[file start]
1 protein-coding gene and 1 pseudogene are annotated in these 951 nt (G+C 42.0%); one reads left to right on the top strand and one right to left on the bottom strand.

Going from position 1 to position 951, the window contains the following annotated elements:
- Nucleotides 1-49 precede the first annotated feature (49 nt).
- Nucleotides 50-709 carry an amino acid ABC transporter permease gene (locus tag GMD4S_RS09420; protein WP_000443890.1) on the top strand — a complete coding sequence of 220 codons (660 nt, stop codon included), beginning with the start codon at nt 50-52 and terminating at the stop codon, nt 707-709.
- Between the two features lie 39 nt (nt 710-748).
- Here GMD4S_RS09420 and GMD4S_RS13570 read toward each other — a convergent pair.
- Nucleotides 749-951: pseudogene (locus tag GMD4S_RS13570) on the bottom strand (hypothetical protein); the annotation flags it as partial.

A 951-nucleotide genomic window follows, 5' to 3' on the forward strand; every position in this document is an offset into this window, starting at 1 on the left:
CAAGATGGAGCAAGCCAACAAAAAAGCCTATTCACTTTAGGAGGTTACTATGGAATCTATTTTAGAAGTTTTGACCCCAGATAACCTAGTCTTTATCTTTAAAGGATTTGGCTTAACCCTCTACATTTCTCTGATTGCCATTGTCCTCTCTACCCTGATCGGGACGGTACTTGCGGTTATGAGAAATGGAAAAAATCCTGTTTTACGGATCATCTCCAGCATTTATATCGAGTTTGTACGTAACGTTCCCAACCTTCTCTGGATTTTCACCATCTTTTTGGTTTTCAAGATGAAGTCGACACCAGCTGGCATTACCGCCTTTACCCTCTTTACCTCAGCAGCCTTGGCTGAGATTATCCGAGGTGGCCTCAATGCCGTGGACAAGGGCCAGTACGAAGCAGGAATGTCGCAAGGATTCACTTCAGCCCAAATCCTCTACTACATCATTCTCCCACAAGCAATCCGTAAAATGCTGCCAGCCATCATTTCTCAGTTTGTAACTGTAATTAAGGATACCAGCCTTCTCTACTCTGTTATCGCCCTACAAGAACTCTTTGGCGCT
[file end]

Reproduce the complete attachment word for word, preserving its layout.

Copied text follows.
1 protein-coding gene and 1 pseudogene are annotated in these 951 nt (G+C 42.0%); one reads left to right on the top strand and one right to left on the bottom strand.

Going from position 1 to position 951, the window contains the following annotated elements:
- Nucleotides 1-49 precede the first annotated feature (49 nt).
- Nucleotides 50-709 carry an amino acid ABC transporter permease gene (locus tag GMD4S_RS09420; protein WP_000443890.1) on the top strand — a complete coding sequence of 220 codons (660 nt, stop codon included), beginning with the start codon at nt 50-52 and terminating at the stop codon, nt 707-709.
- Between the two features lie 39 nt (nt 710-748).
- Here GMD4S_RS09420 and GMD4S_RS13570 read toward each other — a convergent pair.
- Nucleotides 749-951: pseudogene (locus tag GMD4S_RS13570) on the bottom strand (hypothetical protein); the annotation flags it as partial.

A 951-nucleotide genomic window follows, 5' to 3' on the forward strand; every position in this document is an offset into this window, starting at 1 on the left:
CAAGATGGAGCAAGCCAACAAAAAAGCCTATTCACTTTAGGAGGTTACTATGGAATCTATTTTAGAAGTTTTGACCCCAGATAACCTAGTCTTTATCTTTAAAGGATTTGGCTTAACCCTCTACATTTCTCTGATTGCCATTGTCCTCTCTACCCTGATCGGGACGGTACTTGCGGTTATGAGAAATGGAAAAAATCCTGTTTTACGGATCATCTCCAGCATTTATATCGAGTTTGTACGTAACGTTCCCAACCTTCTCTGGATTTTCACCATCTTTTTGGTTTTCAAGATGAAGTCGACACCAGCTGGCATTACCGCCTTTACCCTCTTTACCTCAGCAGCCTTGGCTGAGATTATCCGAGGTGGCCTCAATGCCGTGGACAAGGGCCAGTACGAAGCAGGAATGTCGCAAGGATTCACTTCAGCCCAAATCCTCTACTACATCATTCTCCCACAAGCAATCCGTAAAATGCTGCCAGCCATCATTTCTCAGTTTGTAACTGTAATTAAGGATACCAGCCTTCTCTACTCTGTTATCGCCCTACAAGAACTCTTTGGCGCT